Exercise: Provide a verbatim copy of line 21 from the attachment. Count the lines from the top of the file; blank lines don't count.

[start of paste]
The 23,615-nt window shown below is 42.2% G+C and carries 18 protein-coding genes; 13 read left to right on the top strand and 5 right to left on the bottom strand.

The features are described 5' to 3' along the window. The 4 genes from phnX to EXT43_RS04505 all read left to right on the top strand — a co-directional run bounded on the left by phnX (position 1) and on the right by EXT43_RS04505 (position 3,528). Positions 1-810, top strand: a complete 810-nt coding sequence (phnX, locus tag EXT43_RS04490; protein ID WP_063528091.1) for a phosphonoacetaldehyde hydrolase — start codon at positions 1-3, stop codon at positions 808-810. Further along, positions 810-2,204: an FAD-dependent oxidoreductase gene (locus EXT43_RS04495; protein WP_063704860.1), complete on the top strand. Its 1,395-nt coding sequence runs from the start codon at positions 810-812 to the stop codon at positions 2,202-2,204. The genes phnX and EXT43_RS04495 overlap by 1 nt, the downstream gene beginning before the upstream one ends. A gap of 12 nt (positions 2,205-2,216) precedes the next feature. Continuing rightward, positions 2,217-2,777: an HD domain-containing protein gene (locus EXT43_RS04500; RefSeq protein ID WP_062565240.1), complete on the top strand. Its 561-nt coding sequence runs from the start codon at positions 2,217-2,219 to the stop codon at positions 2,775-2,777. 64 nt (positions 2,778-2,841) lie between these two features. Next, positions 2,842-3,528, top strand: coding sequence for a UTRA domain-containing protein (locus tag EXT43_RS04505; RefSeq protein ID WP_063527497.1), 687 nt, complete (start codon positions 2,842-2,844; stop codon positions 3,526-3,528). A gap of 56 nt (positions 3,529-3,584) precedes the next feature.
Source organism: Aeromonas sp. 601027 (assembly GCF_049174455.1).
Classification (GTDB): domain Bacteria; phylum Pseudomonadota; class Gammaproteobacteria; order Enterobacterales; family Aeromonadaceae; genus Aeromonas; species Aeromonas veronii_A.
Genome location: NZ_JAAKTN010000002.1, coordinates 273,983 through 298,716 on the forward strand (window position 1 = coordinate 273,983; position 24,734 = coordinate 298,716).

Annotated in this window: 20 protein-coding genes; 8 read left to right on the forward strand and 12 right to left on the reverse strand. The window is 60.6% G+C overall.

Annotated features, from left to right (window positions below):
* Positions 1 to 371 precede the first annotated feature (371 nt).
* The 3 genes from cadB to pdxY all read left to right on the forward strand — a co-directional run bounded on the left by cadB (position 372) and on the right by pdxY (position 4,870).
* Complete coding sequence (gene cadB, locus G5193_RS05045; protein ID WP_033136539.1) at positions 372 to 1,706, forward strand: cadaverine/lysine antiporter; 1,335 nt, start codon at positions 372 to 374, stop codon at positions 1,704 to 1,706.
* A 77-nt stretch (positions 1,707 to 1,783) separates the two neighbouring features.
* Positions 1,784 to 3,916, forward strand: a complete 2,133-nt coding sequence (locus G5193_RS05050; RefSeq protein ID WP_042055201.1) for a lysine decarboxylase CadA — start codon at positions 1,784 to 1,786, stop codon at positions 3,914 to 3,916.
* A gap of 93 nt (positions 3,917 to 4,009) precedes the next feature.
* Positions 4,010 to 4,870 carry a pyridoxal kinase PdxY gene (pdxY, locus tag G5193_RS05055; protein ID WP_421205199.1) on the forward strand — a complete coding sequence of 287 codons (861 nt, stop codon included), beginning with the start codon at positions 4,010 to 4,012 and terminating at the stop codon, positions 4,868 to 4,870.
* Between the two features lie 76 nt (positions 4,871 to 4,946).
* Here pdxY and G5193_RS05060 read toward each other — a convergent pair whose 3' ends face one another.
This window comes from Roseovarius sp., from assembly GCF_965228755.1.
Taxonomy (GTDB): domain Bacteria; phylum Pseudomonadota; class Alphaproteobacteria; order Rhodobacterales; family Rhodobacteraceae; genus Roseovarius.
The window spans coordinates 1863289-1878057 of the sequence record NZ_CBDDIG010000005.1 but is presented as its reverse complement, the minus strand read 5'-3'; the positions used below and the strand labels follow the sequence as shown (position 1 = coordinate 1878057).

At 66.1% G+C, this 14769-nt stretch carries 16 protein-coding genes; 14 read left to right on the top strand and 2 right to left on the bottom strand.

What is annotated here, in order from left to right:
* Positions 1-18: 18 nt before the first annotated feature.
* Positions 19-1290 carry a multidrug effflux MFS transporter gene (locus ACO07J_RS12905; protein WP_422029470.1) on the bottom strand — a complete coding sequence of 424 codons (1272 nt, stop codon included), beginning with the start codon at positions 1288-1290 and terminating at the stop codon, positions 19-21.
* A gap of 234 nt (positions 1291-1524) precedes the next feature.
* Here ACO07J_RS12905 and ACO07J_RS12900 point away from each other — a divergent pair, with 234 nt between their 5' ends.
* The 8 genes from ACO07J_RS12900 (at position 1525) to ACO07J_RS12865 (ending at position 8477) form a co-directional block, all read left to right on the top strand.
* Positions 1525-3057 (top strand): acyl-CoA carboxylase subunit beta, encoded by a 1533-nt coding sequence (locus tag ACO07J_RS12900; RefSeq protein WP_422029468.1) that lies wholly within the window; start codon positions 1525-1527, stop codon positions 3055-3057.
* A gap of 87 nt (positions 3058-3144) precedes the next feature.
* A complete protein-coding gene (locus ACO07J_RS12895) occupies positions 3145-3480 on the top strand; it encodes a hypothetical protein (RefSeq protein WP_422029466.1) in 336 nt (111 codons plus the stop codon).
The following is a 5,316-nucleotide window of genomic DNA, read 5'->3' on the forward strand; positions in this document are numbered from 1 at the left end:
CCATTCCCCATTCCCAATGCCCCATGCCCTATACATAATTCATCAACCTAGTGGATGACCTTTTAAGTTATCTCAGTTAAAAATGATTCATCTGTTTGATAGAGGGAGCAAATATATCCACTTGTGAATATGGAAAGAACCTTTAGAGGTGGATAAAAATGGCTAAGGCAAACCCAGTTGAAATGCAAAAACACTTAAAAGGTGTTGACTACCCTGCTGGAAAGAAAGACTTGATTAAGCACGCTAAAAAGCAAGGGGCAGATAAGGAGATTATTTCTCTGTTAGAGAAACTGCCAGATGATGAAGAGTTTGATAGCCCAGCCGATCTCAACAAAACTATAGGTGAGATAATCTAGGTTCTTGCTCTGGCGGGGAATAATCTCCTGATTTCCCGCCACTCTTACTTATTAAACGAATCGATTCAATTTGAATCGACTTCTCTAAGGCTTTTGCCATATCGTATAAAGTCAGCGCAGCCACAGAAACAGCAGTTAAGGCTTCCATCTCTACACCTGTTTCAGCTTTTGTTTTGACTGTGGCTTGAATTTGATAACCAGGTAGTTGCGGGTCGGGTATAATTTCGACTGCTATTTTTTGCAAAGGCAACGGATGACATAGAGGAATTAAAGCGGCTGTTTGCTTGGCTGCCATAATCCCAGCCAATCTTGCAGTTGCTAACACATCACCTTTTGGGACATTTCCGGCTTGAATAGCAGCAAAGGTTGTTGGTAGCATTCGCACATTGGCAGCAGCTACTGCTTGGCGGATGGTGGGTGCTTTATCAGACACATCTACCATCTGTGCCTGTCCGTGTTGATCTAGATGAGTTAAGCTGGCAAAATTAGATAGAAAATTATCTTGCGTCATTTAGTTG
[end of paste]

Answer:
What is annotated here, in order from left to right: